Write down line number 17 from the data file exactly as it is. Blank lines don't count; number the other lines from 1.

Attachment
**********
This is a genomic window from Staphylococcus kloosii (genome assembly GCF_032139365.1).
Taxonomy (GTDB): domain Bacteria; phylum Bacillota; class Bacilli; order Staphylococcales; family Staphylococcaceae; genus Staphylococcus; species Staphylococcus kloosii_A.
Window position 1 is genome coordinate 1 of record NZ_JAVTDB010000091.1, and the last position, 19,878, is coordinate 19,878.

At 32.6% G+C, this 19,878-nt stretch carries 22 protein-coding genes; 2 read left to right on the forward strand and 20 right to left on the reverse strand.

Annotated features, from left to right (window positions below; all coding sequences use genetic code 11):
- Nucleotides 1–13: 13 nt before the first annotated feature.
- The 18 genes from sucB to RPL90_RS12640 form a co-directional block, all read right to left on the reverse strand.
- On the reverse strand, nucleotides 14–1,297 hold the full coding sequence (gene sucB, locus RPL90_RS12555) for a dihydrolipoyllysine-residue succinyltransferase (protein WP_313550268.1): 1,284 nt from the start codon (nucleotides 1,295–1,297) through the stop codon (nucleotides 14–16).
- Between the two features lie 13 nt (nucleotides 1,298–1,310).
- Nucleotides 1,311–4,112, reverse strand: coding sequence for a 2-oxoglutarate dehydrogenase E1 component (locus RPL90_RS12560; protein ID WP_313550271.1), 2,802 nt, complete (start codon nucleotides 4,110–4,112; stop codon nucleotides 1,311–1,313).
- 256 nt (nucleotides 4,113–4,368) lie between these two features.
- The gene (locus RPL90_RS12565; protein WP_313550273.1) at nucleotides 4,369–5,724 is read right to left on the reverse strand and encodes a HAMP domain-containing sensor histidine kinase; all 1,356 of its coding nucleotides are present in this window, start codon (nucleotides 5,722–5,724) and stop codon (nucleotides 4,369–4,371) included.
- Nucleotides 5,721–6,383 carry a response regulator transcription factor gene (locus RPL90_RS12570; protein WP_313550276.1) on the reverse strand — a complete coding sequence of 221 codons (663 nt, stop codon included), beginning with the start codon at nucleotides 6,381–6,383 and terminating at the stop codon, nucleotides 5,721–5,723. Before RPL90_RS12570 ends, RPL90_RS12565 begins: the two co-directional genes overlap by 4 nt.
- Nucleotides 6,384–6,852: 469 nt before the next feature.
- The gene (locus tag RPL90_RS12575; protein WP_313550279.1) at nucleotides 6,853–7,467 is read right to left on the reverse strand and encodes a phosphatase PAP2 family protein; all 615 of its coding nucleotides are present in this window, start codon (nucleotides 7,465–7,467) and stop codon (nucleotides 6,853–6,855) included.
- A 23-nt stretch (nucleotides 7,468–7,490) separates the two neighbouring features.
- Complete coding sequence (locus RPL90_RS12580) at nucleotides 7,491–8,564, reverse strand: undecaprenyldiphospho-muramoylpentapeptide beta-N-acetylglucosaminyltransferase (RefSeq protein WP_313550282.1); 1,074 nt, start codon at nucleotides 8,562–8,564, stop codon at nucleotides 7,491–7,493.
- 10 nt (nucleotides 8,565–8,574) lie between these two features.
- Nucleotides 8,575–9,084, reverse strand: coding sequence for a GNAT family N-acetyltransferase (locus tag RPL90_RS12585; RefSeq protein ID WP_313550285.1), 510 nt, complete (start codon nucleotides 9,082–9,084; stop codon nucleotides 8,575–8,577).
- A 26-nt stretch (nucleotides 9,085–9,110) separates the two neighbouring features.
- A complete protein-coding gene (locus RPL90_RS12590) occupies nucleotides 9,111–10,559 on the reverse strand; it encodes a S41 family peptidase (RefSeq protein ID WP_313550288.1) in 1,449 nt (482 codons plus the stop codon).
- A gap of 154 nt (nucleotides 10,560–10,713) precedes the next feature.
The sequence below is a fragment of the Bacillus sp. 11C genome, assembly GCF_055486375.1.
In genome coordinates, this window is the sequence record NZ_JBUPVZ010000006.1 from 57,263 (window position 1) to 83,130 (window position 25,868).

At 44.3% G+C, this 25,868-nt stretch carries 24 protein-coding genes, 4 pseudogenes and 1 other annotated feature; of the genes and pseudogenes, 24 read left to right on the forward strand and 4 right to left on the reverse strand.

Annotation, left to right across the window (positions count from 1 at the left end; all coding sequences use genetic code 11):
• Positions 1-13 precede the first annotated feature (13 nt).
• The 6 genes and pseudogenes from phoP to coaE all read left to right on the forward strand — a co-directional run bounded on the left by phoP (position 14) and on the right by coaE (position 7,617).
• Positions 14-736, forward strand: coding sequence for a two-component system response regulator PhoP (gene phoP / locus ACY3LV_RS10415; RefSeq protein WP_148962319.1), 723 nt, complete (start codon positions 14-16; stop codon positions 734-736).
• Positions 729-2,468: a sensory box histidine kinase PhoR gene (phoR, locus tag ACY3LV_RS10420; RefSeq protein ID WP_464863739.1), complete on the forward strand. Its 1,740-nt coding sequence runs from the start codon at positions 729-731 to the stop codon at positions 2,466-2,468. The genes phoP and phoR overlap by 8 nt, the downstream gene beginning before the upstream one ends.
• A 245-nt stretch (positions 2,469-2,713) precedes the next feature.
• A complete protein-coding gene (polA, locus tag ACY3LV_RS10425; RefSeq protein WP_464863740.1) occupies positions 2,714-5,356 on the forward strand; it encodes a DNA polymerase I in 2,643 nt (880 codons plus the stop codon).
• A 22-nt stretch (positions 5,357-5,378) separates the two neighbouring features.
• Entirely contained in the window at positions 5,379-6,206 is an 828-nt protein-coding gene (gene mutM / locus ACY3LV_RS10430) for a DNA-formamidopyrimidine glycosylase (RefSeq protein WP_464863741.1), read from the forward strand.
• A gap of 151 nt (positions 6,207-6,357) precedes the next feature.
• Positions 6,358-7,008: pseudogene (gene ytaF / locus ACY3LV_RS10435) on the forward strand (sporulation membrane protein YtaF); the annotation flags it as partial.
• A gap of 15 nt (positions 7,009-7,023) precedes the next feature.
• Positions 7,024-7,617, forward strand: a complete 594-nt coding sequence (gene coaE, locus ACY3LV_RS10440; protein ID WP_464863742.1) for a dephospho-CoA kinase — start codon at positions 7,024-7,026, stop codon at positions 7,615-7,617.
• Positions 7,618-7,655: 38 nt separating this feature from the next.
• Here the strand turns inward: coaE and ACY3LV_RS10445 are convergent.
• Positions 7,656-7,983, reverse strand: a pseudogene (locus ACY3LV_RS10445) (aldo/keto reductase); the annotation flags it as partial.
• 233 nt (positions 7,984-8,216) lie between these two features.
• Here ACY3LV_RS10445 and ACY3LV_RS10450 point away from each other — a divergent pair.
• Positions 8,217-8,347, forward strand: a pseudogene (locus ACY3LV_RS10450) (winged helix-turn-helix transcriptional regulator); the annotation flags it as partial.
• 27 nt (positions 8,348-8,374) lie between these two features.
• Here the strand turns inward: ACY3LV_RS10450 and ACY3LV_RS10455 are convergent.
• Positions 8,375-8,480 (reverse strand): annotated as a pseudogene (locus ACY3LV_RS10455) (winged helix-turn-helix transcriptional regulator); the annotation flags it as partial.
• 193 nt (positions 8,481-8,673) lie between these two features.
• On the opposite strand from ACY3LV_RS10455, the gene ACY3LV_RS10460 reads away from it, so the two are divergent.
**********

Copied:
- Complete coding sequence (locus RPL90_RS12580) at nucleotides 7,491–8,564, reverse strand: undecaprenyldiphospho-muramoylpentapeptide beta-N-acetylglucosaminyltransferase (RefSeq protein WP_313550282.1); 1,074 nt, start codon at nucleotides 8,562–8,564, stop codon at nucleotides 7,491–7,493.